Solo-show favorites Brian Copeland and Marga Gomez are back at the Marsh, and this time they’re both stepping back from the autobiographical. My review is on KQED Arts.
Alicia Dattner’s solo show is a recovery narrative on the rebound from sleeping around too much. KQED Arts has my report.
The Bay Area is blessed with more than its share of terrific solo theater artists, and new ones are coming out of the woodwork all the time. I hadn’t had a chance to check out Thao P. Nguyen’s work before now, but I feel awfully fortunate to have managed to catch her one-woman show Fortunate Daughter at Impact Theatre last weekend. A story about trying to figure out how to come out as a lesbian to her supportive but still fairly traditional Vietnamese family, FD debuted at the New York Fringe Festival last year, directed by W. Kamau Bell, and then enjoyed a sold-out run at StageWerx helmed by Martha Rynberg, who also directs it here.
A Killer Story is a strange case. It has the trappings of a hardboiled detective yarn, but instead of snappy dialogue what you have is competing, overlapping monologues that are less about the case in question than the idea of the case—or rather the idea of detective work in general. Our gumshoe’s not big on details. It’s a show at the Marsh Berkeley, a hub for solo theater pieces, but this one’s a play written for a cast of three, even if they all tell their separate versions of the same story as if they’re performing three solo shows at the same time.
Boy, this was a hard year to reduce to a Top Ten. When I look over the list of the 117 shows I attended in 2012, eight strike me as shoo-ins for the list, and then there are fifteen other shows vying for the remaining two slots. Mind you, that’s a good problem to have; there really was a lot of good theater in the Bay Area this year—and, of course, some so-so and not very good theater as well. And of course there’s not any inherent virtue in the vast theaterscape of 2012 being reducible to a list in the first place, so maybe I should quit my kvetching, suck it up, and get to it. Although I’m restricting myself to ten, these shows aren’t ranked or numbered and are listed in chronological order.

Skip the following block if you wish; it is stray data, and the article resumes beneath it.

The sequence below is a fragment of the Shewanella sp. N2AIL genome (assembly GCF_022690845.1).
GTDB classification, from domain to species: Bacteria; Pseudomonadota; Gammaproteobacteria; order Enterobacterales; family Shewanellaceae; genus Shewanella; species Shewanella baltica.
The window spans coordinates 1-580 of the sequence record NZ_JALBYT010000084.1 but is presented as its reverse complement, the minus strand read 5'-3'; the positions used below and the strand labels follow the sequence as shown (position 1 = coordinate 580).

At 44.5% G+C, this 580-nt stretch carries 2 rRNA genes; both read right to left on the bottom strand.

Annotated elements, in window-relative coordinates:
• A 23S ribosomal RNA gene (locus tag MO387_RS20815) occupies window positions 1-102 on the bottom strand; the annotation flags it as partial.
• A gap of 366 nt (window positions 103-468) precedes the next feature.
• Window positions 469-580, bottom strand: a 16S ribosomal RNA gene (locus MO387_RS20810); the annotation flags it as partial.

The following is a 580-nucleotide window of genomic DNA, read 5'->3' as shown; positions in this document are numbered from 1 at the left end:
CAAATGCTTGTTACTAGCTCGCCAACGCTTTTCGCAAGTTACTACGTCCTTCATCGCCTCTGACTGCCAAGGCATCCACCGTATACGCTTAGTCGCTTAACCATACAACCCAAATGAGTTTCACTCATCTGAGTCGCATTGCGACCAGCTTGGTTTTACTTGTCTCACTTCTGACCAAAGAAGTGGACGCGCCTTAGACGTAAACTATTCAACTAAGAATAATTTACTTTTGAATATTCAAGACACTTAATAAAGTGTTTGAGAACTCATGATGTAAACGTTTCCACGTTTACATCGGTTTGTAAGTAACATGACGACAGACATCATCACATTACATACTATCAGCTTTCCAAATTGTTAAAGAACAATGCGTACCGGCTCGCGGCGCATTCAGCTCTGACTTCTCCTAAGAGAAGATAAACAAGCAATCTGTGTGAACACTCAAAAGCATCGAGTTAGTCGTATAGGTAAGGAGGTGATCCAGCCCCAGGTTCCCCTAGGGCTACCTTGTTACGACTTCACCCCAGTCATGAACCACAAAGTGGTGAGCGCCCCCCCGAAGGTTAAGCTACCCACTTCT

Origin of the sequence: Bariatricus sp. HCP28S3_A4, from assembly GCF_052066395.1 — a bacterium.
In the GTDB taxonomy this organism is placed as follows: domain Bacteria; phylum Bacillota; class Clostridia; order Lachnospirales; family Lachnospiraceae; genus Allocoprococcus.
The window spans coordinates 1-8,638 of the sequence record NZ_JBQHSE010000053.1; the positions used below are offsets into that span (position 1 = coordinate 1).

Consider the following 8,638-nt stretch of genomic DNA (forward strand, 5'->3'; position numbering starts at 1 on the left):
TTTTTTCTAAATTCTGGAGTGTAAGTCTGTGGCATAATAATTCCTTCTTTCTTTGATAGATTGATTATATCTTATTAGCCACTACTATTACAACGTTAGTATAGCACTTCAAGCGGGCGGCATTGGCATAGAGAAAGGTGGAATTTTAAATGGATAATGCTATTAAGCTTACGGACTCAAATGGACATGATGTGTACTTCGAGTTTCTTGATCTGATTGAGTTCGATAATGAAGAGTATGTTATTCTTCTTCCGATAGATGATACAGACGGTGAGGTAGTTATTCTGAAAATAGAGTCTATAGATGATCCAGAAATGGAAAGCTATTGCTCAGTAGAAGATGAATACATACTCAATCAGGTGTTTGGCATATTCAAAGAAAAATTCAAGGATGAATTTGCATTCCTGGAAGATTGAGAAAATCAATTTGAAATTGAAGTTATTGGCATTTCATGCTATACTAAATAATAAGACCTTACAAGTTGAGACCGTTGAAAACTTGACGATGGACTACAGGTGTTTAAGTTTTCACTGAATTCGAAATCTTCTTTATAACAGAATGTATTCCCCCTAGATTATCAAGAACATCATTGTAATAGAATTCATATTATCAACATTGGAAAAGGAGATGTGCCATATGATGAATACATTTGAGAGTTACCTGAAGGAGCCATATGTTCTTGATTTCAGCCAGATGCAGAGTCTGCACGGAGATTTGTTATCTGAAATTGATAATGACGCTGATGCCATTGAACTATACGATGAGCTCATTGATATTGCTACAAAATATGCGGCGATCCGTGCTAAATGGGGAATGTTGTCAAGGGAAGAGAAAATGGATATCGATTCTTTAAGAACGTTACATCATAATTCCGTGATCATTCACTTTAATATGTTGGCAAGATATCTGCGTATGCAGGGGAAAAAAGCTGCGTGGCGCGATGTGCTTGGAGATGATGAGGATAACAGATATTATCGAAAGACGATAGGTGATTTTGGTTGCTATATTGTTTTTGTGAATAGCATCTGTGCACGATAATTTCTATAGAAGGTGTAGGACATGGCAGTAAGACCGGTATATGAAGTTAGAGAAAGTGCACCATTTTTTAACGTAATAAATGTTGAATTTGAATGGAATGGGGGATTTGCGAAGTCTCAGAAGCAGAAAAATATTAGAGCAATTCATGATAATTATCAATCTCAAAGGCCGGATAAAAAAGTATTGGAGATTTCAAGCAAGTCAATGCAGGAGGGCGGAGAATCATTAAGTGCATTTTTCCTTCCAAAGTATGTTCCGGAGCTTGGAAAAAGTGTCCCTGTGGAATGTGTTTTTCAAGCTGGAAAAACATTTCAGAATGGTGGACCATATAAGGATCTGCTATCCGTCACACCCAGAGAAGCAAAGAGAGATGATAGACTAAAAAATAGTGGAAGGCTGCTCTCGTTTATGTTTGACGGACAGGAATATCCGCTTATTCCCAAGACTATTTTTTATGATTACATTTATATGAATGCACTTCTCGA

Acid Test: The Many Incarnations of Ram Dass is a relative rarity for the Marsh—a solo show not written by the performer. Local writer Lynne Kaufman’s first one-person play, follows the spiritual teacher (and former Marin County resident) on a long, strange series of trips, hallucinogenic and otherwise, that took him from being young Harvard professor Richard Alpert to “Be Here Now” guru Ram Dass.
Brian Copeland has a lot going on. His last one-man show at the Marsh, Not a Genuine Black Man, ran off and on for seven years, setting a record for the longest-running solo show in San Francisco history. The longtime standup comic also hosts KGO radio’s Brian Copeland Show and ABC’s 7Live TV talk show. But he’s also struggled with crushing depression, as detailed in his long-anticipated new solo show The Waiting Period, which opened its world premiere run last Saturday at the Marsh after a few weeks of previews. The play captures a particularly dark period after his grandmother died, he totaled his car, and his wife left without explanation. The title refers to the ten-day waiting period required by buy a gun, which Copeland is only shopping for in case he wants to do himself in.
“According to Wikipedia, Marga Gomez is known for her honesty,” Marga Gomez says in Not Getting Any Younger, her new solo show at the Marsh’s upstairs studio stage. She notes that the website singles her out as one of the first out gay comedians in the country; “I tried to pass for straight, but what’s the point of lying is nobody believes you?” The one thing she lies about, she says, is her age.
It’s hard to imagine the Bay Area theater scene without Geoff Hoyle, who’s been a tremendous comedic presence on local stages from the early days of the Pickle Family Circus down to frequent shows at Berkeley Rep and ACT today (not to mention notable side trips such as the original cast of Broadway’s The Lion King). From the start his work has been so rooted in his marvelous facility for physical comedy that it’s especially striking that his new, sold-out solo show is about the body falling apart. An often hilarious reflection on aging, Geezer was developed with and directed by David Ford at the latter’s frequent stomping ground the Marsh, where Hoyle’s son Dan has enjoyed long runs in his solo shows Tings Dey Happen and The Real Americans (the latter is still running after a hiatus to recover from a leg injury).